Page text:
[swift-evolution] [Review] SE-0159: Fix Private Access Levels

Xiaodi Wu xiaodi.wu at gmail.com
Fri Mar 24 23:10:23 CDT 2017

On Fri, Mar 24, 2017 at 10:47 PM, Xiaodi Wu <xiaodi.wu at gmail.com> wrote:

> As Chris has said in the past, the core team is willing to endure a
> substantial amount of implementation pain to present a superior experience
> for the end user. In any case, I expect that the work needed to roll back
> SE-0025 in the core libraries will likely be comparable if not less than
> the remaining ongoing work needed in the compiler to make SE-0025 work
> fully. Certainly, hundreds of hours would not be required to roll back
> corelibs-foundation alone. The exact effort required is knowable, too, as
> one can fork and migrate all uses of private to fileprivate right now and
> see how long it takes.

Update: with the caveat that corelibs-foundation tests are incomplete, it
took me about 15 mins to migrate all uses of private to fileprivate. The
tricky thing is that one has to do case-sensitive find-and-replace, and to
replace all instances of "filefileprivate" in a second round. It does not
appear that corelibs-foundation actually uses new `private` in a way that
migrating to `fileprivate` results in invalid redeclarations anywhere.

On Fri, Mar 24, 2017 at 22:38 Drew Crawford via swift-evolution <
> swift-evolution at swift.org> wrote:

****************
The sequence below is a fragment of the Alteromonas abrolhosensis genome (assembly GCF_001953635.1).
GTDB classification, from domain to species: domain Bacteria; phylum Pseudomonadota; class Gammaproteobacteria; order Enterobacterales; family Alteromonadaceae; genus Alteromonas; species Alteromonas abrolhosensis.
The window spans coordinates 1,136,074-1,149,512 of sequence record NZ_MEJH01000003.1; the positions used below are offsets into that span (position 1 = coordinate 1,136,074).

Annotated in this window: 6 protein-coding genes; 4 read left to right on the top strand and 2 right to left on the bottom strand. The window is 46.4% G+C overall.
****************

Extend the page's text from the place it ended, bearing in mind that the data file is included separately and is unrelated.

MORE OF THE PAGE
>> On March 24, 2017 at 10:21:17 PM, Jonathan Hull (jhull at gbis.com) wrote:
>> This is exactly the problem. Both for access controls and dispatch.
>> How would you respond to clattner's position piece
>> <https://lists.swift.org/pipermail/swift-evolution/Week-of-Mon-20151207/001948.html> on
>> this?  He disputes this point directly:
>> Swift is another case of a hybrid model: its semantics provide
>> predictability between obviously static (structs, enums, and global funcs)
>> and obviously dynamic (classes, protocols, and closures) constructs.  A
>> focus of Swift (like Java and Javascript) is to provide an apparently
>> simple programming model.  However, Swift also intentionally "cheats" in
>> its global design by mixing in a few tricks to make the dynamic parts of
>> the language optimizable by a static compiler in many common cases...
>> The upshot of this is that Swift isn’t squarely in either of the static
>> or dynamic camps: it aims to provide a very predictable performance model
>> (someone writing a bootloader or firmware can stick to using Swift structs
>> and have a simple guarantee of no dynamic overhead or runtime dependence)
>> while also providing an expressive and clean high level programming model -
>> simplifying learning and the common case where programmers don’t care to
>> count cycles.
>> Is it?  Can you point to an instance where a member of the core team said
>> they are aiming for “plenty of overlap”?
>> See above
>> Honestly, most of your examples could just be split into multiple files.
>> Specific arguments were advanced in those examples that they cannot.  Can
>> you refute them?
>> You are conflating effort by the swift design and implementation
>> community with your personal effort around migration.
>> No, I am referencing a Swift at IBM developer who reported that
>> the open-source version of Foundation still has a long way to go to get
>> the level of quality of the existing Objective-C frameworks, and we already
>> have enough work to do without having to go make a bunch of arbitrary
>> changes and risk a bunch of regressions because someone doesn't like a
>> keyword... Accepting this proposal would waste hundreds of person-hours of
>> work...
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